As a layman reading the debate over historian Thum Ping Tjin's meeting with Malaysian Prime Minister Mahathir Mohamad, I cannot help but notice one glaring detail - Dr Thum was virtually unknown among Singaporeans before the public hearing by the Select Committee on fake news (MHA responds to activists' letter of complaint to PM; Sept 6).
The fact that he delights in starring in eyebrow-raising controversies, whether during the public hearing or his recent visit to Malaysia, shows that the whole episode was a deliberate act to draw publicity and attention so as to portray himself as a victim rather than a villain.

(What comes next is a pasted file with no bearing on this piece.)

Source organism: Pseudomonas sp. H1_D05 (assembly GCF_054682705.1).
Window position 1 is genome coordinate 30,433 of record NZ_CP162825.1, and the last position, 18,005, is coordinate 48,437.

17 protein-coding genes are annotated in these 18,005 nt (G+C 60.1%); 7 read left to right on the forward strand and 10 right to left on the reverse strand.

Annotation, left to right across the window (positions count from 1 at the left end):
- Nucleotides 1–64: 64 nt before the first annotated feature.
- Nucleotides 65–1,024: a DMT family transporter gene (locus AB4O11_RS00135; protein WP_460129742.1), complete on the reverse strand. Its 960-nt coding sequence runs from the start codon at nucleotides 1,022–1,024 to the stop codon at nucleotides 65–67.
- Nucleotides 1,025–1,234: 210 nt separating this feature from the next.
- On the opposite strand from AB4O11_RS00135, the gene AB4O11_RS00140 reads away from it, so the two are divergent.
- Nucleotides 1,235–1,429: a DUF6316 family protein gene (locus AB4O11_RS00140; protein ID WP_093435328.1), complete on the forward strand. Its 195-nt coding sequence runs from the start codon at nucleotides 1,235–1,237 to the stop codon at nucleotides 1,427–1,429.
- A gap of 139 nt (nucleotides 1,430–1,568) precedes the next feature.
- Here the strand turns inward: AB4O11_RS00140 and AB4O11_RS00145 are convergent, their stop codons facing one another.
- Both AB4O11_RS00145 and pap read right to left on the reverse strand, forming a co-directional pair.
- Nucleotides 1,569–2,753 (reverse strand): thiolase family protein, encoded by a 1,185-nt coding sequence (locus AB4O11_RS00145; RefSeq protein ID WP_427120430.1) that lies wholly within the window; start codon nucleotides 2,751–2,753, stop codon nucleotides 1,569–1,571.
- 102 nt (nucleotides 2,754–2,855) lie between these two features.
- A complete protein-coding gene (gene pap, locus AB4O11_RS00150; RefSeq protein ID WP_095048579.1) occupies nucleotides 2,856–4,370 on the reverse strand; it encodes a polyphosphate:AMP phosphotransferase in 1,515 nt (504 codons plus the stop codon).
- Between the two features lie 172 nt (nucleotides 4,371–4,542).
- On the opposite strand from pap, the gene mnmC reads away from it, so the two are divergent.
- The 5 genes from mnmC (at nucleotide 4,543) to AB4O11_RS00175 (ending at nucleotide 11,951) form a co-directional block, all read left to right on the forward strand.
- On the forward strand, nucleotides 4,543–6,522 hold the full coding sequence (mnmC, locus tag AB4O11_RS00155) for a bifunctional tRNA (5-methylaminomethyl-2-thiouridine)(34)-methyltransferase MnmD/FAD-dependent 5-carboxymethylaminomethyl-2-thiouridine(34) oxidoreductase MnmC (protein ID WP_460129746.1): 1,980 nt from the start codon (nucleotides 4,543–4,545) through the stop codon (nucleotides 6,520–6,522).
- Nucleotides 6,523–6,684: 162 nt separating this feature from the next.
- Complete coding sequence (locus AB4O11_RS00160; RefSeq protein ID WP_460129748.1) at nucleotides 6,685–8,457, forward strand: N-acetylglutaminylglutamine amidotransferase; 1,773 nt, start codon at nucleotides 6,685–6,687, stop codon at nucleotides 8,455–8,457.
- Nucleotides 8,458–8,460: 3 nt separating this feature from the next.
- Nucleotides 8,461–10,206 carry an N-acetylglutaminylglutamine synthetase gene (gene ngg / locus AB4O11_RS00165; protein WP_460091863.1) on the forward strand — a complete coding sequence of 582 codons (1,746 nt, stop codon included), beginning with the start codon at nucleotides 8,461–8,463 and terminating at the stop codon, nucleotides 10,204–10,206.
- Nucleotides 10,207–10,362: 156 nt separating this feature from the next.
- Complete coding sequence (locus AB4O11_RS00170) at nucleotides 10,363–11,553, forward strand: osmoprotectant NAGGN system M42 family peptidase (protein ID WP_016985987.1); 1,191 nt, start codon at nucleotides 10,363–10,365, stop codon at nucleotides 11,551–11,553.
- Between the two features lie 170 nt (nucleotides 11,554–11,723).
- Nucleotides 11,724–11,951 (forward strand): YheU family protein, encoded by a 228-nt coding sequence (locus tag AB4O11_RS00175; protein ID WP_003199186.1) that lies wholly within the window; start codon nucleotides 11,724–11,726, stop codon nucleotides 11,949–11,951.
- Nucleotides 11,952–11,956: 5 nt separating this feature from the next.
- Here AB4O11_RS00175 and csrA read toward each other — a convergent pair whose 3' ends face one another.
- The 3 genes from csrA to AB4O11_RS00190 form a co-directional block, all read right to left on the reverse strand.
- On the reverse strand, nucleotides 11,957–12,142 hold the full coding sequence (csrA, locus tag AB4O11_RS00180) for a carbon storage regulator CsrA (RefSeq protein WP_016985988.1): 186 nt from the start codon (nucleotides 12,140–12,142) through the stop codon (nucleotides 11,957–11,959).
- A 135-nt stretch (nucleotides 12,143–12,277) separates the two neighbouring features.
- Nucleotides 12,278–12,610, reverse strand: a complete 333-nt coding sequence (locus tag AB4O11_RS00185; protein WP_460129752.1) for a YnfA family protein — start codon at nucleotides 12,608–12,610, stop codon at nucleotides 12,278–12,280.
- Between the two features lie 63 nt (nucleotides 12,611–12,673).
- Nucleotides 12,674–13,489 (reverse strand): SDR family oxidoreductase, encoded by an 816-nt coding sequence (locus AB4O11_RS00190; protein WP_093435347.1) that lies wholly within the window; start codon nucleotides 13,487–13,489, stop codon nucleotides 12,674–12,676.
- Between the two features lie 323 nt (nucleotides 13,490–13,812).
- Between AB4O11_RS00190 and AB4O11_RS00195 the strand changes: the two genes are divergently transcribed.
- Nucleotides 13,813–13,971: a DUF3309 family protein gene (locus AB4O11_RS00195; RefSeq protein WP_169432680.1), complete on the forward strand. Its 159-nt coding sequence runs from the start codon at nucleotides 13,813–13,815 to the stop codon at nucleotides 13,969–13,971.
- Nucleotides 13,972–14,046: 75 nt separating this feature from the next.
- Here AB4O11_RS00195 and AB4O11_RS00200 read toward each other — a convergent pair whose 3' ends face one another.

However, his dubious gesture of inviting Tun Dr Mahathir, a controversial figure himself who is critical of Singapore, to "bring democracy to the region" may have backfired and appears to have caused great consternation on the ground.
By implying that Singapore is less than democratic, he has inadvertently cast aspersions on the intelligence of the majority of Singaporeans who exercise their voting rights at the ballot box at every election.
We may have our grievances, but Singaporeans are educated enough to separate the wheat from the chaff and understand the lines that should never be crossed. This circus act has only served to galvanise Singaporeans and allow them to sieve the fake from the truth.
Seah Yam Meng